Before the emergence late last year of the novel coronavirus, which has now killed more than 100,000 people, the 21st century’s epidemics had been far less deadly than the pandemics of the previous century.
Here are the major epidemics of the last two centuries, starting with the most recent:
– Ebola: 2013-2016 and 2018-to date –
The deadliest epidemic of the haemorrhagic fever Ebola broke out in West Africa in December 2013 and lasted more than two years, killing more than 11,300 people, mainly in Guinea, Liberia and Sierra Leone.
First identified in 1976, Ebola is less contagious than other viral diseases, but is particularly lethal, killing around 50 percent of cases.
The virus re-emerged in August 2018 in the eastern Democratic Republic of Congo where it has so far killed more than 2,200. On April 10, 2020 a new case was reported, just three days before a deadline that would have marked the official end to the epidemic.
– Swine flu: 2009-2010 –
The World Health Organization (WHO) says 18,500 people died of “Swine flu”, or H1N1, which was first uncovered in Mexico and the United States in March 2009.
The Lancet medical review, however, puts the toll at between 151,700 and 575,400.
The pandemic alert was launched on June 11, 2009 and lifted on August 10, 2010 but the virus turned out to be not as deadly as first feared.
Vaccines were rushed out, but in hindsight, the West, particularly Europe, and the WHO were criticised for overreacting at a time when annual influenza epidemics every year kill between 250,000 and 500,000 people, according to the Geneva-based UN health agency.
– Bird flu: 2003-2004 –
The deadly H5N1 strain of bird flu killed more than 400 people, mainly in Southeast Asia, after appearing in 2003. It first ravaged poultry farms in Hong Kong, before being transmitted to humans. The WHO declared a global health emergency, but the toll remained limited.
– SARS: 2002-2003 –
Severe Acute Respiratory Syndrome first emerged in southern China in November 2002 before sparking a health crisis in mid-2003, in particular traumatising Asia.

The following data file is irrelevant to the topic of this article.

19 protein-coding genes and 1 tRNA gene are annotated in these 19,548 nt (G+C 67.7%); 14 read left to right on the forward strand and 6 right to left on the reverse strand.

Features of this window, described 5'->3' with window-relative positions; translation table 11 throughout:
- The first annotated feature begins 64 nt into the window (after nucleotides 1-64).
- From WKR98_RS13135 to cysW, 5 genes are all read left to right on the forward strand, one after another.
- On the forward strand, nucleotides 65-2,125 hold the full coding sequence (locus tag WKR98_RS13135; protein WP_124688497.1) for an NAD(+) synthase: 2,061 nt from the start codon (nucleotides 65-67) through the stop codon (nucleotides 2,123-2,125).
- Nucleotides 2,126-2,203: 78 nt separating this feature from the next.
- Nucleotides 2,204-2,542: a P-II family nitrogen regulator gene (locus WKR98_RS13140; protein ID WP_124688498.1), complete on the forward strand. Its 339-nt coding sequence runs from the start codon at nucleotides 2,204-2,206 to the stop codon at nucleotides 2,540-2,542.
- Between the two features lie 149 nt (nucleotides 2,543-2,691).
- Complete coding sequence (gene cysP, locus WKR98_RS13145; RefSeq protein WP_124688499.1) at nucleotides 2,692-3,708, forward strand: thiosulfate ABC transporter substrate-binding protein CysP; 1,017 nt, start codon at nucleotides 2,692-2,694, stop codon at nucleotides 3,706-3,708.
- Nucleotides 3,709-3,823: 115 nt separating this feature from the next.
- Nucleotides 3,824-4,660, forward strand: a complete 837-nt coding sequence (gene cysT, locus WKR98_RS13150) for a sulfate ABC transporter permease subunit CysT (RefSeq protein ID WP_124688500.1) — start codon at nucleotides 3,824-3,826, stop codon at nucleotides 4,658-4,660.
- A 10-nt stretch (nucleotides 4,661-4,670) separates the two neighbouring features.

It killed 774 people, four fifths of whom were in China and Hong Kong. It was transmitted to humans from horseshoe bats, eventually spreading to around 30 countries. It had a mortality rate of 9.5 percent.
– AIDS: 1981-to date –
AIDS is by far the most deadly epidemic of modern times: according to UNAIDS some 32 million people around the world have died of the disease which affects the immune system and leaves people vulnerable to opportunistic infections.
Today around 24.5 million people have access to retroviral drugs which, when taken regularly, efficiently stop the illness in its tracks and heavily reduce the risk of contamination.
– Hong Kong flu: 1968-1970 –
Around one million people died of the Hong Kong flu, according to the US Centers for Disease Control and Prevention (CDC).
Transmitted around the world between mid-1968 and early 1970, it in particular killed many children. It first started in Hong Kong, spread through Asia and reached the United States in late 1968. After lying low for several months it then hit Europe in late 1969.
– Asian flu: 1957-1958 –
Around 1.1 million people died of Asian flu, according to the CDC.
The pandemic hit in two aggressive waves. The virus first appeared in southern China in February 1957. Several months went by before it reached America and Europe.
The disease, which results in serious lung complications, in particular affected the elderly.
– 1918-1919: Spanish flu –
Spanish flu hit a large part of the world’s population in the wake of World War I, killing up to 50 million people, according to the CDC.
Striking between September 1918 and April 1919, it is considered the most deadly in history over such a short period.
Five times more people died of it than did in World War I. The first victims were recorded in the United States, before it spread to Europe and then around the world.
Its mortality rate was estimated at more than 2.5 percent, according to the CDC.